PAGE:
WP's town council 'running out of funds'

WP's town council 'running out of funds'
The audit findings on the many lapses of the managing agent of Aljunied-Hougang-Punggol East Town Council (above) and the way the town councillors discharged their duties are serious indictments of the town council, says the writer.

The Aljunied-Hougang-Punggol East Town Council (AHPETC) is running out of funds but has not taken enough steps to clean up its house, said the Ministry of National Development (MND) yesterday.

Despite the town council appointing an external auditor and financial consultant in March to help it iron out its accounts and look into its internal processes, this was "lukewarm assurance" as its finances remain "shrouded in uncertainty".

This emerged at the start of a two-day High Court hearing to determine if independent accountants should be appointed to AHPETC. MND made a court application to do so on March 20, after accounting and governance lapses were discovered during a special audit into the town council's books.

The Workers' Party-run town council, represented by lawyers Peter Low and Terence Tan, has framed the matter as a "political dispute".

They also said the court application contradicted the Government's stance, over three decades, to adopt a "light touch approach" and provide "much latitude" in regulating and enforcing town councils.

Attorney-General's Chambers deputy chief counsel for litigation Aurill Kam, in arguing MND's case, said calling it a "political dispute" was a "very serious assertion" that overlooks the legal questions involved.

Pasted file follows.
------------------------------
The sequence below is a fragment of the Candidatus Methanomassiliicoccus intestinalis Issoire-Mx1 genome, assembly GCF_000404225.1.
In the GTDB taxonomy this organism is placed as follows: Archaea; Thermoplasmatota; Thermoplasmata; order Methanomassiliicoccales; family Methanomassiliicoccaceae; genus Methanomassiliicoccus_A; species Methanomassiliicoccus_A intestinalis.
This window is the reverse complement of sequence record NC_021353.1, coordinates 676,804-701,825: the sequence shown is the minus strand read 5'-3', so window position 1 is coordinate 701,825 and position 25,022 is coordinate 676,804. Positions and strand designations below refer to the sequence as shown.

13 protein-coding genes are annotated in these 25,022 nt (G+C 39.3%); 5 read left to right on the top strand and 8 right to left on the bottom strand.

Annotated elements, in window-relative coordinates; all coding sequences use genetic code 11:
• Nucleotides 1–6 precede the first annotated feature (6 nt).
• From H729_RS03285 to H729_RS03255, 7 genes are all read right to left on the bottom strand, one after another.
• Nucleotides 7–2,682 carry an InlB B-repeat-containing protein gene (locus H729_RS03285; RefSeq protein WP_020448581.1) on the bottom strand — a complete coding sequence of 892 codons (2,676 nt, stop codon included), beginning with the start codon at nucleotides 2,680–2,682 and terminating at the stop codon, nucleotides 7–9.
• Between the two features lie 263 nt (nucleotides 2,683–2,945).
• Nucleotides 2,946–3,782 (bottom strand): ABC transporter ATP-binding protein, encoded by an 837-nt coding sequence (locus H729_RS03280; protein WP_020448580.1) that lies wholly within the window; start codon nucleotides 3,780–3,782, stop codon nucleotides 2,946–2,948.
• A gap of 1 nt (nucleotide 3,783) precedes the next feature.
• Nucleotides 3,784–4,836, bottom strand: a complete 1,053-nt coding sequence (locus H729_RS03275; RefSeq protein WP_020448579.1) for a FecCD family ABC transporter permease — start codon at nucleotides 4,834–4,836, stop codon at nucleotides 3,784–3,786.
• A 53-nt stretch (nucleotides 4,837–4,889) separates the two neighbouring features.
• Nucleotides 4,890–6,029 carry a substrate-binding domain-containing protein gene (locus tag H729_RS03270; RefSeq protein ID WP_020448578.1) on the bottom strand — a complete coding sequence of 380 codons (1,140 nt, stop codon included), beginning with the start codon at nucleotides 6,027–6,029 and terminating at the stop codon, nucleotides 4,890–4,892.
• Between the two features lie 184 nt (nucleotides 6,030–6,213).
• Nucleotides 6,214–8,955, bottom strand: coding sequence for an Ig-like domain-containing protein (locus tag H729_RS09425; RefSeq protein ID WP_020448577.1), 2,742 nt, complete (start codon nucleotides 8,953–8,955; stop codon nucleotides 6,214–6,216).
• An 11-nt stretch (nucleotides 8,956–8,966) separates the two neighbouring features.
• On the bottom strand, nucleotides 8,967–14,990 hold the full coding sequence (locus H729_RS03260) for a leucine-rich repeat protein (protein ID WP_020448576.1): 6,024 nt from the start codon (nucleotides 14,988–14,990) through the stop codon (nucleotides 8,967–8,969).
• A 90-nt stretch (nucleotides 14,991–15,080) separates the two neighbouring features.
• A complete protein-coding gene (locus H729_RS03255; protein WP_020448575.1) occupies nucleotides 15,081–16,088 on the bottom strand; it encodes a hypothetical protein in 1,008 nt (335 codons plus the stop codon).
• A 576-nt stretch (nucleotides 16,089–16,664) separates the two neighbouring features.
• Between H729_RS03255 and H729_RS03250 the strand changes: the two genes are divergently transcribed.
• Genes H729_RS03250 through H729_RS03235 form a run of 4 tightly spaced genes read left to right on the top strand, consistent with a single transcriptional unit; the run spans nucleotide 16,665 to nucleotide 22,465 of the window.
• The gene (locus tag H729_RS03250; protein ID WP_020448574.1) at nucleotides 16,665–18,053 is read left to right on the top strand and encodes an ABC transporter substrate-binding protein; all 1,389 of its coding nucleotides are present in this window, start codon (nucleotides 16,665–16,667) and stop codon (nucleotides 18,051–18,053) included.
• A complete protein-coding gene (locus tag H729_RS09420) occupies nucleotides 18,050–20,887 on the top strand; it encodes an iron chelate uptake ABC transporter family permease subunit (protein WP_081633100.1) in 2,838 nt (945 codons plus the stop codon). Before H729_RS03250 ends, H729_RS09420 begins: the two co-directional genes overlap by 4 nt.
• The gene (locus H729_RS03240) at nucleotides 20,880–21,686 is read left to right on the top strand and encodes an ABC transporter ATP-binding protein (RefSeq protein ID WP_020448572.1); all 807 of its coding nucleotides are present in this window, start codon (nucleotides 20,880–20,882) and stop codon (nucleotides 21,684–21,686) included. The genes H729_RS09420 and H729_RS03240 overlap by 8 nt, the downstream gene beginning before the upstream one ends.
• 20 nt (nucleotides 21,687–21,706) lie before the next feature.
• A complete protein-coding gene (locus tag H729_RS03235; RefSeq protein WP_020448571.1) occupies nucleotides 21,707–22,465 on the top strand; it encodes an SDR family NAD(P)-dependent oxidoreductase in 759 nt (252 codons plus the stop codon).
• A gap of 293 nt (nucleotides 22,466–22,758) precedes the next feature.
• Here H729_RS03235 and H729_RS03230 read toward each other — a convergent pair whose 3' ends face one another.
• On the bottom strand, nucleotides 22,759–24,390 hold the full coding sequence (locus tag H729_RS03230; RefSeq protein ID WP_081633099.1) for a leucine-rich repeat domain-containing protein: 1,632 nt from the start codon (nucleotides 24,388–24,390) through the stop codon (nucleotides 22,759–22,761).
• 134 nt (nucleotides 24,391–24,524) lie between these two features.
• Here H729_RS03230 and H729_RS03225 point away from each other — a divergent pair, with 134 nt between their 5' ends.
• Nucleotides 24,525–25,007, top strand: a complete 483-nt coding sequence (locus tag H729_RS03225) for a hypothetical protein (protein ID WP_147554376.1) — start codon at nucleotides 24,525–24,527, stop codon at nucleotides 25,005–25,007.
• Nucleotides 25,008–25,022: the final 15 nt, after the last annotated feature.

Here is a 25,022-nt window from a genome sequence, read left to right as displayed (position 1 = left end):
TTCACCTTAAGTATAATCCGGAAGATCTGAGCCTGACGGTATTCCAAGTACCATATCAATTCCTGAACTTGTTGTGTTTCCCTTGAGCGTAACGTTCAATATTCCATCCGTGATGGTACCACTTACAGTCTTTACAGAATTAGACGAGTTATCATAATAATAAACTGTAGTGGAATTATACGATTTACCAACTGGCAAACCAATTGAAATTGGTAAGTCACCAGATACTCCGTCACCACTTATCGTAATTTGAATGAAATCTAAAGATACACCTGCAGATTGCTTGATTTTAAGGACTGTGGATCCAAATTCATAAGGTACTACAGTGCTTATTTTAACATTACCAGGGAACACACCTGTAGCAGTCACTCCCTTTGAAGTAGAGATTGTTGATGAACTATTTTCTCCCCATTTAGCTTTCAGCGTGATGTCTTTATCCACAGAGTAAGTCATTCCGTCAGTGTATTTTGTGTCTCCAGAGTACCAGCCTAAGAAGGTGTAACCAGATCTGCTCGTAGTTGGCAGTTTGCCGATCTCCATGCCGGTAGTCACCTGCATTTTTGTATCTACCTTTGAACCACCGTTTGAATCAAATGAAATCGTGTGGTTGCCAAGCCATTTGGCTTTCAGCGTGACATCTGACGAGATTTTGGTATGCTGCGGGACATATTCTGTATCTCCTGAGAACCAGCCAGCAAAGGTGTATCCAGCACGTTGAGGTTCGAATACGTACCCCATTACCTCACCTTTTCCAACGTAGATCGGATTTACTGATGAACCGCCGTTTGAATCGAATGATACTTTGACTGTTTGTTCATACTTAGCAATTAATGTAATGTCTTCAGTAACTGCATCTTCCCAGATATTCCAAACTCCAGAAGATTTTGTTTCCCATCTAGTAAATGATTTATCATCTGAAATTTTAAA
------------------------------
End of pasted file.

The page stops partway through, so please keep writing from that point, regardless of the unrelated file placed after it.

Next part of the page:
It also emerged yesterday that AHPETC has missed two of four payments into its Sinking Fund, which is used for long-term cyclical maintenance, for the last financial year.

While AHPETC chairman Sylvia Lim said in March at a closed-door hearing before Justice Quentin Loh that it had sufficient funds to last "the next three months" - that is, until June - this was "premised on them not making Sinking Fund transfers", said Ms Kam.

Ms Kam said the town council had stressed the urgency for MND to disburse grants to it last year given its financial position - but had a "change in tune" when MND offered an olive branch to give half the grants, but with conditions attached.

If the court gives the nod for the application, MND will release about $14 million in grants to AHPETC - money that is disbursed to all town councils, but which has been withheld from AHPETC for a year. MND is also asking for "adequate safeguards" such as having segregated accounts, and for payments above $20,000 from this account to be co-signed by the accountants.

The hearing continues today.


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